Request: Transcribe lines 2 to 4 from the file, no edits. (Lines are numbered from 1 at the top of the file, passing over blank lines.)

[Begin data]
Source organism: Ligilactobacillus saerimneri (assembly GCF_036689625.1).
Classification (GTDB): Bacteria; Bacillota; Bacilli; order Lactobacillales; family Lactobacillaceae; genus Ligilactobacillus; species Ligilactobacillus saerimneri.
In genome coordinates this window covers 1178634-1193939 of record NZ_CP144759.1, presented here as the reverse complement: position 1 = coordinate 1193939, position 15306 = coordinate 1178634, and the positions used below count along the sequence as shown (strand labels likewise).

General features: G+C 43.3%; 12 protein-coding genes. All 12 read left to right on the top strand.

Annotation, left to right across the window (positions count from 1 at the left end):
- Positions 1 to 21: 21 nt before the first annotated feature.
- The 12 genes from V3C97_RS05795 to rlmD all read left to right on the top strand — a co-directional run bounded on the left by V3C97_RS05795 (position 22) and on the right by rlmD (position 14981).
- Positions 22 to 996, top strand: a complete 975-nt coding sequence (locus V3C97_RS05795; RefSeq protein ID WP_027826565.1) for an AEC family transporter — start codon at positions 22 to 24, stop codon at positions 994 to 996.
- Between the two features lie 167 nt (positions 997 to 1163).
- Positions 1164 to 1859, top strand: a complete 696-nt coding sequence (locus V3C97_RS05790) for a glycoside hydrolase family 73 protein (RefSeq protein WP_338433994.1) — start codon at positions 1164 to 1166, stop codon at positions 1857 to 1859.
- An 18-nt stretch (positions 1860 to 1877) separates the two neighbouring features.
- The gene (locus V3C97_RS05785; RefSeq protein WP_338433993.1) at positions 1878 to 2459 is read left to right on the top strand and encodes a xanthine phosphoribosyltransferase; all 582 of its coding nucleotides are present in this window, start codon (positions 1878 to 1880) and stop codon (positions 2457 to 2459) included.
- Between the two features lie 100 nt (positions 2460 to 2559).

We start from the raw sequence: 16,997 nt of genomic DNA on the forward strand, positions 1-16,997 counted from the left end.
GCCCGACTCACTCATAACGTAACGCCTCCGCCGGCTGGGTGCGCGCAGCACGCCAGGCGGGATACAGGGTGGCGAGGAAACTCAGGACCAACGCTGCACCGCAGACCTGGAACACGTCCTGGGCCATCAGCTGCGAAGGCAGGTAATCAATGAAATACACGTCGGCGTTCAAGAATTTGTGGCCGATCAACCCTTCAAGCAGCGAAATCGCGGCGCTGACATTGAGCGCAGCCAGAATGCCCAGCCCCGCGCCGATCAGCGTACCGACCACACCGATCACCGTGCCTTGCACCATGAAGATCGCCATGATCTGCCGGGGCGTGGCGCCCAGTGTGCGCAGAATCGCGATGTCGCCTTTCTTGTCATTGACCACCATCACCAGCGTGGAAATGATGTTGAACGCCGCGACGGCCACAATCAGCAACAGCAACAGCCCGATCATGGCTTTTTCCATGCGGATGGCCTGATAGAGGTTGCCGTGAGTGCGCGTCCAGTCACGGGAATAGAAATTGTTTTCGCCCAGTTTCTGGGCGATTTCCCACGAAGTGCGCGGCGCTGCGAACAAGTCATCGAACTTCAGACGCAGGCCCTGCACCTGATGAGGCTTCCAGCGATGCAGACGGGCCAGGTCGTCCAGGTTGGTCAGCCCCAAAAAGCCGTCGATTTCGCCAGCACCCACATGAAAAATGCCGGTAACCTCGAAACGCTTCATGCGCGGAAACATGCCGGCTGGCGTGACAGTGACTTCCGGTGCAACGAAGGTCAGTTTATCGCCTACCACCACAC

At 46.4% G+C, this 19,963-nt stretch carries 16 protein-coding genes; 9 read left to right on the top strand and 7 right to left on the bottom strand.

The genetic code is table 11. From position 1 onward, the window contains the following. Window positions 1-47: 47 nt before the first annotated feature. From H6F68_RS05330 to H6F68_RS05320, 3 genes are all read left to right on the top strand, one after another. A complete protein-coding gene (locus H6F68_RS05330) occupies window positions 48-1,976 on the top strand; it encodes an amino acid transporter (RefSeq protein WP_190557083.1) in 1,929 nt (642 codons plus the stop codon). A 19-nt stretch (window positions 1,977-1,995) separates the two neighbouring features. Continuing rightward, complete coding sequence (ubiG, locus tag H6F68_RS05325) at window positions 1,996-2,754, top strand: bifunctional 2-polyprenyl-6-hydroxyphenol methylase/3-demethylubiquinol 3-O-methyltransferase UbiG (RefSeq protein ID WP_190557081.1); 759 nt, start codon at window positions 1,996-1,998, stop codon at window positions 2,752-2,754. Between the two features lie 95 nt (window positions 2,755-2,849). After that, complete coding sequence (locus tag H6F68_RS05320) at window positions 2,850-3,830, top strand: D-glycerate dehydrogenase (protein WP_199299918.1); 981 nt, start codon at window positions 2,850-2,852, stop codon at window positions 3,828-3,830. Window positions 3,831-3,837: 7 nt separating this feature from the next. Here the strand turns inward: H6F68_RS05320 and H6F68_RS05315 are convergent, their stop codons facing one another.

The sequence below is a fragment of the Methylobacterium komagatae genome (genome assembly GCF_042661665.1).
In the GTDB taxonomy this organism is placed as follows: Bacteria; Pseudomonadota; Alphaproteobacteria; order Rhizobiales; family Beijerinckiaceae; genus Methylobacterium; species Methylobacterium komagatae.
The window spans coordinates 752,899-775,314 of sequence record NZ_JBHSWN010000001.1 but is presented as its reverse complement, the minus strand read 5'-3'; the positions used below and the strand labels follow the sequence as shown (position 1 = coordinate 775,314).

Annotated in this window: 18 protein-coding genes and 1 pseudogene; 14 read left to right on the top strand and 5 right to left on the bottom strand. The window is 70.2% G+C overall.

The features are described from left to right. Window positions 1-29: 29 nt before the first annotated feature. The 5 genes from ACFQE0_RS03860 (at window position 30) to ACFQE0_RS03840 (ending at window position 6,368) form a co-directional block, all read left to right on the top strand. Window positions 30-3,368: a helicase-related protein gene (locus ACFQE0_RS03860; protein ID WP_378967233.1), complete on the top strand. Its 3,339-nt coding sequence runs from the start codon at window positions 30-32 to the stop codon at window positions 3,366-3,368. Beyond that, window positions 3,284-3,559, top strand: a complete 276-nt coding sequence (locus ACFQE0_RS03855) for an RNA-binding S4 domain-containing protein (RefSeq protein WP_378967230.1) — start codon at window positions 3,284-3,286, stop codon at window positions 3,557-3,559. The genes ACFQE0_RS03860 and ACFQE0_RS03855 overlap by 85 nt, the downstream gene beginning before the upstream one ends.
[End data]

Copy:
Classification (GTDB): Bacteria; Bacillota; Bacilli; order Lactobacillales; family Lactobacillaceae; genus Ligilactobacillus; species Ligilactobacillus saerimneri.
In genome coordinates this window covers 1178634-1193939 of record NZ_CP144759.1, presented here as the reverse complement: position 1 = coordinate 1193939, position 15306 = coordinate 1178634, and the positions used below count along the sequence as shown (strand labels likewise).

General features: G+C 43.3%; 12 protein-coding genes. All 12 read left to right on the top strand.